Guest Host: Celeste Headlee

South Sudan's president Salva Kiir (right) and Minster of Defence Kuol Manyang Juuk (left) shake hands as Kiir arrives from Sudan's capital Khartoum at Juba Internal Airport in Juba, South Sudan, on June 27.  Kiir and his arch-foe Riek Machar agreed to a "permanent" ceasefire to take effect within 72 hours, raising hopes of an end to four-and-a-half years of war.

South Sudan's president Salva Kiir (right) and Minster of Defence Kuol Manyang Juuk (left) shake hands as Kiir arrives from Sudan's capital Khartoum at Juba Internal Airport in Juba, South Sudan, on June 27. Kiir and his arch-foe Riek Machar agreed to a "permanent" ceasefire to take effect within 72 hours, raising hopes of an end to four-and-a-half years of war.

President Trump and Russian President Vladimir Putin will meet in Helsinki, Finland on July 16.

Will President Trump bring up election meddling?

In Mexico, all eyes are on this weekend’s election. NPR’s Carrie Kahn reports that voters will select a “record number” of new lawmakers when they vote on Sunday.

And as The Guardian reports, “this year’s election is far more about domestic issues than foreign policy: primarily the rampant corruption and crime that have left Mexico’s 88 million registered voters furious and afraid.” Since campaigning began in September, “more than 120 political candidates have been killed.”

As reported by Reuters, polls suggest Andres Manuel Lopez Obrador will win Mexico’s presidency by a wide margin. If elected, Reuters says he would become the first left-leaning Mexican president in several decades.

President Trump has often directed ire toward Latin America’s second-largest economy, and famously said “when Mexico sends its people, they’re not sending their best” in his 2015 presidential announcement speech. How might these new leaders change Mexico’s relationship with the U.S.?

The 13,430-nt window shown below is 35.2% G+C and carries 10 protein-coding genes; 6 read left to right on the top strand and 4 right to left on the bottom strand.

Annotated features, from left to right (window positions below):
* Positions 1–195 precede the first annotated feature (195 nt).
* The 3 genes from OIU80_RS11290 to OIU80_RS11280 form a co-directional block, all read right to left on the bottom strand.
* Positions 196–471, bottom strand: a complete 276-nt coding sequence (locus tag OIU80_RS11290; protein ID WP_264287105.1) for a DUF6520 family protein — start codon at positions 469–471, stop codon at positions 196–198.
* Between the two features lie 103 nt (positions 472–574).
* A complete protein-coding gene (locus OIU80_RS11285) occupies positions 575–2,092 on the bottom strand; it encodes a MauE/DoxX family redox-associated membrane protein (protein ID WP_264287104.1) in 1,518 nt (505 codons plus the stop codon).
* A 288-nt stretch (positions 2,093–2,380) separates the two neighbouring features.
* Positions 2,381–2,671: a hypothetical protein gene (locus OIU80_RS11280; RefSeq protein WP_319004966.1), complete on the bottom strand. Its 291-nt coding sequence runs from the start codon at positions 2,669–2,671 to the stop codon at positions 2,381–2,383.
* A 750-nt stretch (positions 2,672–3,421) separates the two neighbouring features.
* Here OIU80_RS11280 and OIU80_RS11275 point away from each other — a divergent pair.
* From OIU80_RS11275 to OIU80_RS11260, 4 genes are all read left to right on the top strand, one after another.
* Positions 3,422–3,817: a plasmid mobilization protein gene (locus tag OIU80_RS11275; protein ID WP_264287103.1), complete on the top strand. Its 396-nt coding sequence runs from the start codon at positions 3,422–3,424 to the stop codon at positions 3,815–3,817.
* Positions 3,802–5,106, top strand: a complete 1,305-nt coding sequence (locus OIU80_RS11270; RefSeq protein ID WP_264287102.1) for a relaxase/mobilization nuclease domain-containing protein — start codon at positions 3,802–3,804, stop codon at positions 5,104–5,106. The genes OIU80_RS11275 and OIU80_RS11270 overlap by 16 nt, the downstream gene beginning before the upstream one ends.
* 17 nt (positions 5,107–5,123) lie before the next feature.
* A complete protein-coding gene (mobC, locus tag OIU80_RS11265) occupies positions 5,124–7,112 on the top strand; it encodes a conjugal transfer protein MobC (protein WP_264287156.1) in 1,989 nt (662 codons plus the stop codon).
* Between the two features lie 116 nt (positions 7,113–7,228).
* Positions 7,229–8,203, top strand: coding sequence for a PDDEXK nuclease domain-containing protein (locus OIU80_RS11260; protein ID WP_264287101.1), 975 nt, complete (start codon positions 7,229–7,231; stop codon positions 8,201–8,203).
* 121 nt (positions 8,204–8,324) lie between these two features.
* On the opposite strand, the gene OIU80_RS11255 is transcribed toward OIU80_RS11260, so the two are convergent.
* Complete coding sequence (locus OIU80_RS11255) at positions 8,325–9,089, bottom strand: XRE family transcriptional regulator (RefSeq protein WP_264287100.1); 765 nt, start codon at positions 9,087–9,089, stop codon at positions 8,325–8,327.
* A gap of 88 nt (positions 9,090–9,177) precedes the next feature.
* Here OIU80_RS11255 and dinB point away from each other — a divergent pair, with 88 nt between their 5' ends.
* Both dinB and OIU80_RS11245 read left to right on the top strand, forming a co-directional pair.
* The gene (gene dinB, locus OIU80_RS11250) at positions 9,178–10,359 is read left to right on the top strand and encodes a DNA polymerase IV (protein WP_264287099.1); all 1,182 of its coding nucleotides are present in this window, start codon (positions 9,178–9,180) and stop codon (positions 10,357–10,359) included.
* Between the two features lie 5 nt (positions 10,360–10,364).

In Germany, CNN International described this week as “make-or-break” for Chancellor Angela Merkel. Migration and Germany’s asylum policy have become huge issues for her leadership.

Der Spiegel reports that Bavarian conservatives have strongly criticized the German refugee asylum policy, which has threatened Merkel’s political coalition.

As CNN International puts it, Merkel’s dilemma looks like this:

She needs an EU migration policy that satisfies her domestic critics but also placates other EU states reeling from their own migration headaches.

Merkel needs a way to speed up the repatriation and deportation of asylum seekers but also guarantees a fair way to distribute and resettle accepted refugees across the EU, not just in the country they landed in. And she needs to do it by July 1, her self-imposed deadline.

Can she? If she can’t, what’s next for Germany?

Text by Gabrielle Healy.

Guests

  • James Kitfield Senior fellow, Center for the Study of the Presidency and Congress; contributing writer, Atlantic Media; author of "Twilight Warriors: The Soldiers, Spies and Special Agents Who Are Revolutionizing the American Way of War"; @JamesKitfield
  • Jennifer Williams Deputy foreign editor, Vox; co-host of Vox's foreign affairs podcast, "Worldly"; @jenn_ruth
  • Tom Bowman Pentagon correspondent, NPR; @TBowmanNPR

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